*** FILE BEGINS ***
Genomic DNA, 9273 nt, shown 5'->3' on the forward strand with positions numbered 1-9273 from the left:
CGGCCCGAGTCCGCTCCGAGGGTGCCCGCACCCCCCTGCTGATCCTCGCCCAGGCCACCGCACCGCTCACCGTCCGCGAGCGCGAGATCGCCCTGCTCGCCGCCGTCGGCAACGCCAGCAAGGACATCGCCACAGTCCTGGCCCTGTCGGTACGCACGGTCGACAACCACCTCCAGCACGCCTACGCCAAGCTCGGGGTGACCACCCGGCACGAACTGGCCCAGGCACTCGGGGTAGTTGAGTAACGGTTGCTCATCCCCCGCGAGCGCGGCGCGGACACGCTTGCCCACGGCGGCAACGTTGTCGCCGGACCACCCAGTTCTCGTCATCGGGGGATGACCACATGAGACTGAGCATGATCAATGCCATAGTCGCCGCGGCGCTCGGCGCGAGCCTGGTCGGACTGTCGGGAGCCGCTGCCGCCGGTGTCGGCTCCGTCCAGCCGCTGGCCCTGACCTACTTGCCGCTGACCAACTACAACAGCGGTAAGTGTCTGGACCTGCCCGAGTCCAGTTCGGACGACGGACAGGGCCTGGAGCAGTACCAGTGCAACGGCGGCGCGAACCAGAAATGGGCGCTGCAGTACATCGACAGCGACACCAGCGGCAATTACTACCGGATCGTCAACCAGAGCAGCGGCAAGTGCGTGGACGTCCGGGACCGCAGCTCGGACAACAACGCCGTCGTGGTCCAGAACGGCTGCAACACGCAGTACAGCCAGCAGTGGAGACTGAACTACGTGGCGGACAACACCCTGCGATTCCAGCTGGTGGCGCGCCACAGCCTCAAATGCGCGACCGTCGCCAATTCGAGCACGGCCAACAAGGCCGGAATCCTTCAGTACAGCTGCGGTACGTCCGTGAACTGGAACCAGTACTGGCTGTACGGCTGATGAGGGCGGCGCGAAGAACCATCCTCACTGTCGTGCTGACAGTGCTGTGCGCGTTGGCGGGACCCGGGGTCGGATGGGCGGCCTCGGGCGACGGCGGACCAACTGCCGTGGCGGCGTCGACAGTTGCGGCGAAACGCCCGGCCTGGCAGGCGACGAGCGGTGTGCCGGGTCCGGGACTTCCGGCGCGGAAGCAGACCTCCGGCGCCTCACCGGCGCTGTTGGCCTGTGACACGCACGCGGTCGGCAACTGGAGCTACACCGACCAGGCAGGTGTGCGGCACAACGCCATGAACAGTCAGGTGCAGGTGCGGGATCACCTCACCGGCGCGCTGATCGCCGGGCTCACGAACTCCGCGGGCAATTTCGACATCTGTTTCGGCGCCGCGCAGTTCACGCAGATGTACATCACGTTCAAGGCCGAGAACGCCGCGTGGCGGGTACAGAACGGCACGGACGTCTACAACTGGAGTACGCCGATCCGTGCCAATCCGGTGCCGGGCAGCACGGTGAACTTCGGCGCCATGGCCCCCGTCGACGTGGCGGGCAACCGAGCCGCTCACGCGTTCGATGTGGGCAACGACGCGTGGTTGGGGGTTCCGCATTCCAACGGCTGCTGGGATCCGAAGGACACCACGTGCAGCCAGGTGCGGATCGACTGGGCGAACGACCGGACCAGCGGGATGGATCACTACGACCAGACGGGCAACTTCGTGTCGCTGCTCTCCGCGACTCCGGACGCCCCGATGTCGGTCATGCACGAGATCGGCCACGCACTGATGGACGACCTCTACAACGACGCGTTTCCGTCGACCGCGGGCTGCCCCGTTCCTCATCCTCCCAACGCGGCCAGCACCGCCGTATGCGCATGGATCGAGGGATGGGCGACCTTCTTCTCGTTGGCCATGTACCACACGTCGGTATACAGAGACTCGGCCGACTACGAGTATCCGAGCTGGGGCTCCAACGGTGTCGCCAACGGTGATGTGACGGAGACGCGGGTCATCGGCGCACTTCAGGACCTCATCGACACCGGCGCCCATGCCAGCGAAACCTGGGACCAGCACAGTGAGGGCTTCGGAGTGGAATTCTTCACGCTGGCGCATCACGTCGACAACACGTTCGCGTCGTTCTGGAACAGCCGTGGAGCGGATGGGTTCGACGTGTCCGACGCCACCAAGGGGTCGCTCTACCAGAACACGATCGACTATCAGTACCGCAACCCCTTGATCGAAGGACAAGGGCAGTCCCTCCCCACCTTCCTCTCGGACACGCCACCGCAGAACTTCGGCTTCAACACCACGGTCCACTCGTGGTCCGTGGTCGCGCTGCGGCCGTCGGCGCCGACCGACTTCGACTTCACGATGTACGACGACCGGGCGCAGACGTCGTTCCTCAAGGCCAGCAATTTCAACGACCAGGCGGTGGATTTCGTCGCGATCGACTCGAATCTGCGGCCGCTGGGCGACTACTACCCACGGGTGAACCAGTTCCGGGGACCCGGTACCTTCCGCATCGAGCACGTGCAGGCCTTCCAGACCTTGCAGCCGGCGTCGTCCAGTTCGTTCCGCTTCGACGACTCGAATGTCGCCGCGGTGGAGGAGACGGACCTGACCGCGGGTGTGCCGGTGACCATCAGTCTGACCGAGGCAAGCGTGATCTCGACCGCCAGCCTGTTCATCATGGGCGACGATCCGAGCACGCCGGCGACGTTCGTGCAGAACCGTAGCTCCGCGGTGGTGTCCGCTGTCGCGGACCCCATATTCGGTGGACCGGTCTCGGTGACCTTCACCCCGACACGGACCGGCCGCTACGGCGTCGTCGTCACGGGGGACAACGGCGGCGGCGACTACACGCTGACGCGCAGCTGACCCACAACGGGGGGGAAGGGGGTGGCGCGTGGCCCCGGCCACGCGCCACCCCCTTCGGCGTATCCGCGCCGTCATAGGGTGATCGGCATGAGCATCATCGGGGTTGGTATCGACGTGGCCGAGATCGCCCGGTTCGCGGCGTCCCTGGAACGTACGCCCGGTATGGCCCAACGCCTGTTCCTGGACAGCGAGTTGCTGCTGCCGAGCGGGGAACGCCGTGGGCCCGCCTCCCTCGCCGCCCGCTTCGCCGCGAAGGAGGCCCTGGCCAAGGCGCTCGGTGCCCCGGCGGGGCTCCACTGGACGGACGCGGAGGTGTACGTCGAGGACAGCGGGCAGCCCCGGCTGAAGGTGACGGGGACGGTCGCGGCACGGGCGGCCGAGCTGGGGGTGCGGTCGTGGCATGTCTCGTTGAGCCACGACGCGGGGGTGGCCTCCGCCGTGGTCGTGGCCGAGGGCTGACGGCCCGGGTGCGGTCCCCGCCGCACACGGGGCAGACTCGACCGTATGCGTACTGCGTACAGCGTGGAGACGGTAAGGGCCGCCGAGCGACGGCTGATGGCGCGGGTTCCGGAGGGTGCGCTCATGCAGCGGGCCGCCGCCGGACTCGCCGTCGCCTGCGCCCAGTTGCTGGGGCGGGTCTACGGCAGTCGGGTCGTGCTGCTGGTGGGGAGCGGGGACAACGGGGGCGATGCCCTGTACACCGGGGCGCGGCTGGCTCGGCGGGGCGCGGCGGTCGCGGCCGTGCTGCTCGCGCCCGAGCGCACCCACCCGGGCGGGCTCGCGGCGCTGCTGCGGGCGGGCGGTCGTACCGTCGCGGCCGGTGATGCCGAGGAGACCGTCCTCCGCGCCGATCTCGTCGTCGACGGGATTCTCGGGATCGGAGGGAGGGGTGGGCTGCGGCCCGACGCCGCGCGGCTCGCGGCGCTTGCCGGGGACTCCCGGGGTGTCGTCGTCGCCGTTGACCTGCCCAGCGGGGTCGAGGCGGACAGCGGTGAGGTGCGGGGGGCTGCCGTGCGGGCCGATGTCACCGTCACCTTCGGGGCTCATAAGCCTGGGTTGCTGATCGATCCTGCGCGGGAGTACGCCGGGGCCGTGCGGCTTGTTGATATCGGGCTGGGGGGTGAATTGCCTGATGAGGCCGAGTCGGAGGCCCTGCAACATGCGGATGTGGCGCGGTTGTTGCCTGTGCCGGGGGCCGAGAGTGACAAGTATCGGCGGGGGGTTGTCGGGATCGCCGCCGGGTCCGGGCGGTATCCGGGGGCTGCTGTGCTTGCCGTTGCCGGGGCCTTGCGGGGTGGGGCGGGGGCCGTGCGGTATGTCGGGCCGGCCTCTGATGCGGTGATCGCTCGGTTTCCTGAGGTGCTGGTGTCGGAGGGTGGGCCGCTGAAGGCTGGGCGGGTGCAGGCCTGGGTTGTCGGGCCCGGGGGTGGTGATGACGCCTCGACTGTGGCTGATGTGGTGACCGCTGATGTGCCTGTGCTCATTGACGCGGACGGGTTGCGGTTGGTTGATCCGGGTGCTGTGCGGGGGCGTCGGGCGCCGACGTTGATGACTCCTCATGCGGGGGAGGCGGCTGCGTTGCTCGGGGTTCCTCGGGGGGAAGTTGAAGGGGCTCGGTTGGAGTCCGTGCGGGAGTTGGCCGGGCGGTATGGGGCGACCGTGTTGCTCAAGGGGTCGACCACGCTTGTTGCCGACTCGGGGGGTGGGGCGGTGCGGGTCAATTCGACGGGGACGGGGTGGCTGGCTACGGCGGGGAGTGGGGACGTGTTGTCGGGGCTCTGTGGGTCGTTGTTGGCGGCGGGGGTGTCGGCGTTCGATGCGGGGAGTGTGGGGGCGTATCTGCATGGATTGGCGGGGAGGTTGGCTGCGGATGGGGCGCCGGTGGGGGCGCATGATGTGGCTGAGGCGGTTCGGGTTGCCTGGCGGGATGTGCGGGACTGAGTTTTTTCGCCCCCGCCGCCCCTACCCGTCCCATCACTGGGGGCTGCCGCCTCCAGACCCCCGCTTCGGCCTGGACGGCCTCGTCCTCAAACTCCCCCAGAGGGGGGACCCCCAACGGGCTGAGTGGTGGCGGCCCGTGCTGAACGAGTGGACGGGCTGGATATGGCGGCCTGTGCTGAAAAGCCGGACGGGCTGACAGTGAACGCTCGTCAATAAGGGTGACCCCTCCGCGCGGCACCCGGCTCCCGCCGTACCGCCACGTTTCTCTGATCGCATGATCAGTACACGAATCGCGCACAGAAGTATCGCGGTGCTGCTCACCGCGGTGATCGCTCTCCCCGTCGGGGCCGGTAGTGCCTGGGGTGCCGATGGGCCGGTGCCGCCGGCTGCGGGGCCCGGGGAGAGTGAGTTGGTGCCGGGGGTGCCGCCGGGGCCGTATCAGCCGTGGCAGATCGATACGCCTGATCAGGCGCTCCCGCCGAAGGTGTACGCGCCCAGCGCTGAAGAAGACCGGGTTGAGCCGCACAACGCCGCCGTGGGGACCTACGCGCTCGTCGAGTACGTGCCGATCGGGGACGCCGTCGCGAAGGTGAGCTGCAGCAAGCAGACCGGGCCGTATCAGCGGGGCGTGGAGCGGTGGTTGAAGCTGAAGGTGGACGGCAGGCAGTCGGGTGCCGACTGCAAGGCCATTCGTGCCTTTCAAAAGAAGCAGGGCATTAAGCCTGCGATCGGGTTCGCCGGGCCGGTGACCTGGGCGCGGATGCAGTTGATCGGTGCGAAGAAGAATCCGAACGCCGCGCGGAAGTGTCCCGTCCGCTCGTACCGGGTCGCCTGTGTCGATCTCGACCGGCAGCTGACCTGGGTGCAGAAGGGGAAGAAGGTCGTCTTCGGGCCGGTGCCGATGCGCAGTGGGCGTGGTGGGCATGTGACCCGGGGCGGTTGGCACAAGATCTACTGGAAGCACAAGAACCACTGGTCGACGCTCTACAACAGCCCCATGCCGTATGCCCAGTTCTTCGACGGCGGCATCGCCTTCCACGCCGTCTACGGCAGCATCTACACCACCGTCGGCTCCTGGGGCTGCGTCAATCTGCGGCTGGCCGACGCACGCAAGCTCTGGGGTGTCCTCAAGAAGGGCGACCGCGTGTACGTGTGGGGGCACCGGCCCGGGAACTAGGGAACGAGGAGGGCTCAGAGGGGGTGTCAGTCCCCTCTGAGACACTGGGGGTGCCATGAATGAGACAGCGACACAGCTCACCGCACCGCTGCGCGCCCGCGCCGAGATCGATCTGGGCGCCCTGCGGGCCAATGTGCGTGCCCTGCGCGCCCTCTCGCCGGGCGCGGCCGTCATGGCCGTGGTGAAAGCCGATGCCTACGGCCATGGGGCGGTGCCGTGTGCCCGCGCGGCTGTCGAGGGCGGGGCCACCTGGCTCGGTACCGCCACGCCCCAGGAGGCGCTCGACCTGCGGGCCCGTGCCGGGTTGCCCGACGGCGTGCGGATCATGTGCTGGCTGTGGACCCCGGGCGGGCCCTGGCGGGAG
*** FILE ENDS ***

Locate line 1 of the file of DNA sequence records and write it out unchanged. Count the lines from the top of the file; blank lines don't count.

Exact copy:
Genomic DNA, 9273 nt, shown 5'->3' on the forward strand with positions numbered 1-9273 from the left: